“As an organization grows it needs to be unshackled by replacing antiquated legacy systems with modern scalable solutions. We all know these projects come with great reward, however may of us don’t realize they also hold equal peril.

While an organization may have determined that the pain of change is less than the pain of staying the same, unless they take painstaking efforts to approach the challenge with the humility and diligence it deserves, the results can be catastrophic. 

Many of these projects never see the light of day, and even worse, sometimes they go live and cause great financial loss to the organization.”

Neel shed some light on the biggest and most costly of those mistakes that he’s seen legacy conversion projects run into and how to avoid them.

The 5 Biggest Mistakes That Lead to Project Failure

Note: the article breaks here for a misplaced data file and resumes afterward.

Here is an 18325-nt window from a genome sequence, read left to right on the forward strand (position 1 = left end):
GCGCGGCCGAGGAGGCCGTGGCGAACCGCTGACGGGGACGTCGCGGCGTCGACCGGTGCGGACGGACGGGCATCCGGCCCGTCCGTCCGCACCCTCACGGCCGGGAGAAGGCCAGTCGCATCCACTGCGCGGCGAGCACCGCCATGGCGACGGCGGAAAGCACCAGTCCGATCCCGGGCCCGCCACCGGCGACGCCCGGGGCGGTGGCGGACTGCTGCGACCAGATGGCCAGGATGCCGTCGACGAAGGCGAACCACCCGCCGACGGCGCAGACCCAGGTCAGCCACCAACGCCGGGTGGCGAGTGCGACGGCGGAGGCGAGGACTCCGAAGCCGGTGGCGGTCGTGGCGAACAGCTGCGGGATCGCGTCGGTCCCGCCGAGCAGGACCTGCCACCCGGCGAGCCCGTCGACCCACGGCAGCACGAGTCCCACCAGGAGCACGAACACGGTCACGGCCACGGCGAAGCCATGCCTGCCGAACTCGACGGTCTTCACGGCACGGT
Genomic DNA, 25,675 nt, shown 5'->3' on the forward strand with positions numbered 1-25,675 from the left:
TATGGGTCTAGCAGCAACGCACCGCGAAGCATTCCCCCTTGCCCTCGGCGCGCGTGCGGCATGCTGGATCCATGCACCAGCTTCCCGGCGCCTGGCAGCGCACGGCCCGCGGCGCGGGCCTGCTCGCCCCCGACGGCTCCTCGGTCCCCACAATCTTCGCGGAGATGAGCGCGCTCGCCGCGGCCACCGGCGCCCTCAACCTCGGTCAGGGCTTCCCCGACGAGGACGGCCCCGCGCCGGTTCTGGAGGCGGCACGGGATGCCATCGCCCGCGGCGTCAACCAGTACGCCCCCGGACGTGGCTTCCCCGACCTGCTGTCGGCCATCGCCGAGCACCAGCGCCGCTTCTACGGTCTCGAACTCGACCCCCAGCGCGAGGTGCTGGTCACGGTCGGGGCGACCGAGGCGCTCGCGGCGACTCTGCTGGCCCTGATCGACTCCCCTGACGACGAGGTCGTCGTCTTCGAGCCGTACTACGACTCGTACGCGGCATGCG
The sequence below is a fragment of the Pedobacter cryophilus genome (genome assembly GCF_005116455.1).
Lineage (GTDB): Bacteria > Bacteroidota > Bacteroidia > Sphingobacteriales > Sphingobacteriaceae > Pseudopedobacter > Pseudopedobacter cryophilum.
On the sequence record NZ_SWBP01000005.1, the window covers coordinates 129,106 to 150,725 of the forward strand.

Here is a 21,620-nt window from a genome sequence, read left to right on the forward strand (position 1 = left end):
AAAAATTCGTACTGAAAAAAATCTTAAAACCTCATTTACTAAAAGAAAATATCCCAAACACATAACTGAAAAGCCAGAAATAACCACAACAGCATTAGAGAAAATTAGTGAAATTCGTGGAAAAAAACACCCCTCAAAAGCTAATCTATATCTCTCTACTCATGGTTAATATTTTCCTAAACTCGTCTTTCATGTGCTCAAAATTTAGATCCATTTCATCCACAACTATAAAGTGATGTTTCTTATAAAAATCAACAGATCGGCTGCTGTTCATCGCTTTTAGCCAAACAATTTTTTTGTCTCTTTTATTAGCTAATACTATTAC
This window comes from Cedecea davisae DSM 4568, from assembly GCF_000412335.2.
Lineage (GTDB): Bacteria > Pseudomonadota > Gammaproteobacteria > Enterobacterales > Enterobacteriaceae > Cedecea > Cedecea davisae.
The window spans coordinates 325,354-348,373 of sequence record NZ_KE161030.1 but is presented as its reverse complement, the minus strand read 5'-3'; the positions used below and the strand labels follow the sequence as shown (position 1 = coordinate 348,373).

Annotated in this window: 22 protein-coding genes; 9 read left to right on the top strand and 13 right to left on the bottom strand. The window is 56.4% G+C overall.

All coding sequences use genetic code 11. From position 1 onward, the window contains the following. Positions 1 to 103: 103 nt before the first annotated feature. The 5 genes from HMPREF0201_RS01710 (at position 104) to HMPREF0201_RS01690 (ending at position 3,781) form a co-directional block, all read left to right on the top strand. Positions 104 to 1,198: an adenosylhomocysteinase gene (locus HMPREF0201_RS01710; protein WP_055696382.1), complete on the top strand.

• Insistence on a Monolithic Rollout (instead of iterative).

A monolithic rollout is a traditional approach to converting a legacy system. As the name suggests, the new system is rolling out all at once.

Analogous with the waterfall approach, monolithic rollouts take a linear path and both the designer and customer agree on a design and scope early in the development lifecycle, complete user testing pre-launch, then deploy the system in its entirety.

While companies often like the idea of one set launch date, the system may be more susceptible to defects. Changes to the live system as a whole are usually more expensive and time-consuming than small adjustments during testing.

  • Underestimating the Data Migration Scope.

It is easy to underestimate the difficulty of a legacy data import. Intuitively, you may think that replacing a bad system would be easier than replacing a good system. The opposite is true. Bad systems invariably have poor data integrity.

Often, relationships won’t even be defined by foreign keys. Additionally, the data is often poorly normalized with duplicative information spread across the system. Usually, the systems have no business logic to keep the duplicative information from conflicting.